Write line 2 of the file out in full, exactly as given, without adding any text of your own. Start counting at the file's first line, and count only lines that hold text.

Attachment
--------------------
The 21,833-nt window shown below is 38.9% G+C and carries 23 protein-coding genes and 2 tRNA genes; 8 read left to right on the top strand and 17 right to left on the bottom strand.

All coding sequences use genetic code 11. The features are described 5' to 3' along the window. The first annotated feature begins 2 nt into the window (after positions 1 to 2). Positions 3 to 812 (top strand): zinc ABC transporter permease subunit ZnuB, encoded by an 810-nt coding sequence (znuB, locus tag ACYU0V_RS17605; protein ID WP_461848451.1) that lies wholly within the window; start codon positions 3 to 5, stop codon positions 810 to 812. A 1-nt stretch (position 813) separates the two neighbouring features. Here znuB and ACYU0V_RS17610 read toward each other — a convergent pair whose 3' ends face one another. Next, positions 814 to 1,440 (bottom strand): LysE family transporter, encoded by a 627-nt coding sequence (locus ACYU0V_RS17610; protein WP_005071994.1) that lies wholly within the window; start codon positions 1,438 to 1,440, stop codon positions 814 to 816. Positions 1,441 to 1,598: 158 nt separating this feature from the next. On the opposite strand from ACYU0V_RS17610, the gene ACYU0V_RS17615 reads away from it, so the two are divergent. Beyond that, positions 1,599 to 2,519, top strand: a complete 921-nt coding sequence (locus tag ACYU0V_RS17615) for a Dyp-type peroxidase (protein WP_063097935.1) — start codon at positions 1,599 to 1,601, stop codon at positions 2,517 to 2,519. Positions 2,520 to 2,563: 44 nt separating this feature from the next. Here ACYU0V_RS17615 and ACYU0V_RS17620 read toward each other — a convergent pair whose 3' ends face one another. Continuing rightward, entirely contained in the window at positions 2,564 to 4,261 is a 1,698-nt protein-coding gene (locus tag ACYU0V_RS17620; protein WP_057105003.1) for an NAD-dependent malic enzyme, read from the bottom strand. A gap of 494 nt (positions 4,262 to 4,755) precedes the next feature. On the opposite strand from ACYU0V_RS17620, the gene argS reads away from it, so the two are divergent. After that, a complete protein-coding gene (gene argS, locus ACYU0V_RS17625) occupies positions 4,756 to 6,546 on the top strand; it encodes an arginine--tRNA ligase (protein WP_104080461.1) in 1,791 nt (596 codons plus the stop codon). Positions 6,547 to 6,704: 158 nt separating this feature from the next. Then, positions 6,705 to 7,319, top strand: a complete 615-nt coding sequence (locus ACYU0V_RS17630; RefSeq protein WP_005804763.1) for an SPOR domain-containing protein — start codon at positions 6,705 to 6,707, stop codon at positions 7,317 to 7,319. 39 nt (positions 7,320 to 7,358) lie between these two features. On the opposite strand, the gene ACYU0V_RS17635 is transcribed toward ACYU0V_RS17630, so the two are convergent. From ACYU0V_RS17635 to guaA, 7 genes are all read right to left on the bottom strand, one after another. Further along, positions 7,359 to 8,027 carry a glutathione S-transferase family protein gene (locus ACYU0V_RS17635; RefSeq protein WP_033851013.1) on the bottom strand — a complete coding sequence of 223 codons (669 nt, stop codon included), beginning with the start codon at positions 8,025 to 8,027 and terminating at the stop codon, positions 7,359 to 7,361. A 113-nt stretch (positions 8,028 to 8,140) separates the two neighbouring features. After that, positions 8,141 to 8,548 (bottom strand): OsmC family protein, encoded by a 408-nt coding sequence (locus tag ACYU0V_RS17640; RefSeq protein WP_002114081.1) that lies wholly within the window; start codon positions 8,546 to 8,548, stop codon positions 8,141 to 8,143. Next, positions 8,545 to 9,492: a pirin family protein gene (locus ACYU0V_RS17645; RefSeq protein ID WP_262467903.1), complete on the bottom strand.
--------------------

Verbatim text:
All coding sequences use genetic code 11. The features are described 5' to 3' along the window. The first annotated feature begins 2 nt into the window (after positions 1 to 2). Positions 3 to 812 (top strand): zinc ABC transporter permease subunit ZnuB, encoded by an 810-nt coding sequence (znuB, locus tag ACYU0V_RS17605; protein ID WP_461848451.1) that lies wholly within the window; start codon positions 3 to 5, stop codon positions 810 to 812. A 1-nt stretch (position 813) separates the two neighbouring features. Here znuB and ACYU0V_RS17610 read toward each other — a convergent pair whose 3' ends face one another. Next, positions 814 to 1,440 (bottom strand): LysE family transporter, encoded by a 627-nt coding sequence (locus ACYU0V_RS17610; protein WP_005071994.1) that lies wholly within the window; start codon positions 1,438 to 1,440, stop codon positions 814 to 816. Positions 1,441 to 1,598: 158 nt separating this feature from the next. On the opposite strand from ACYU0V_RS17610, the gene ACYU0V_RS17615 reads away from it, so the two are divergent. Beyond that, positions 1,599 to 2,519, top strand: a complete 921-nt coding sequence (locus tag ACYU0V_RS17615) for a Dyp-type peroxidase (protein WP_063097935.1) — start codon at positions 1,599 to 1,601, stop codon at positions 2,517 to 2,519. Positions 2,520 to 2,563: 44 nt separating this feature from the next. Here ACYU0V_RS17615 and ACYU0V_RS17620 read toward each other — a convergent pair whose 3' ends face one another. Continuing rightward, entirely contained in the window at positions 2,564 to 4,261 is a 1,698-nt protein-coding gene (locus tag ACYU0V_RS17620; protein WP_057105003.1) for an NAD-dependent malic enzyme, read from the bottom strand. A gap of 494 nt (positions 4,262 to 4,755) precedes the next feature. On the opposite strand from ACYU0V_RS17620, the gene argS reads away from it, so the two are divergent. After that, a complete protein-coding gene (gene argS, locus ACYU0V_RS17625) occupies positions 4,756 to 6,546 on the top strand; it encodes an arginine--tRNA ligase (protein WP_104080461.1) in 1,791 nt (596 codons plus the stop codon). Positions 6,547 to 6,704: 158 nt separating this feature from the next. Then, positions 6,705 to 7,319, top strand: a complete 615-nt coding sequence (locus ACYU0V_RS17630; RefSeq protein WP_005804763.1) for an SPOR domain-containing protein — start codon at positions 6,705 to 6,707, stop codon at positions 7,317 to 7,319. 39 nt (positions 7,320 to 7,358) lie between these two features. On the opposite strand, the gene ACYU0V_RS17635 is transcribed toward ACYU0V_RS17630, so the two are convergent. From ACYU0V_RS17635 to guaA, 7 genes are all read right to left on the bottom strand, one after another. Further along, positions 7,359 to 8,027 carry a glutathione S-transferase family protein gene (locus ACYU0V_RS17635; RefSeq protein WP_033851013.1) on the bottom strand — a complete coding sequence of 223 codons (669 nt, stop codon included), beginning with the start codon at positions 8,025 to 8,027 and terminating at the stop codon, positions 7,359 to 7,361. A 113-nt stretch (positions 8,028 to 8,140) separates the two neighbouring features. After that, positions 8,141 to 8,548 (bottom strand): OsmC family protein, encoded by a 408-nt coding sequence (locus tag ACYU0V_RS17640; RefSeq protein WP_002114081.1) that lies wholly within the window; start codon positions 8,546 to 8,548, stop codon positions 8,141 to 8,143. Next, positions 8,545 to 9,492: a pirin family protein gene (locus ACYU0V_RS17645; RefSeq protein ID WP_262467903.1), complete on the bottom strand.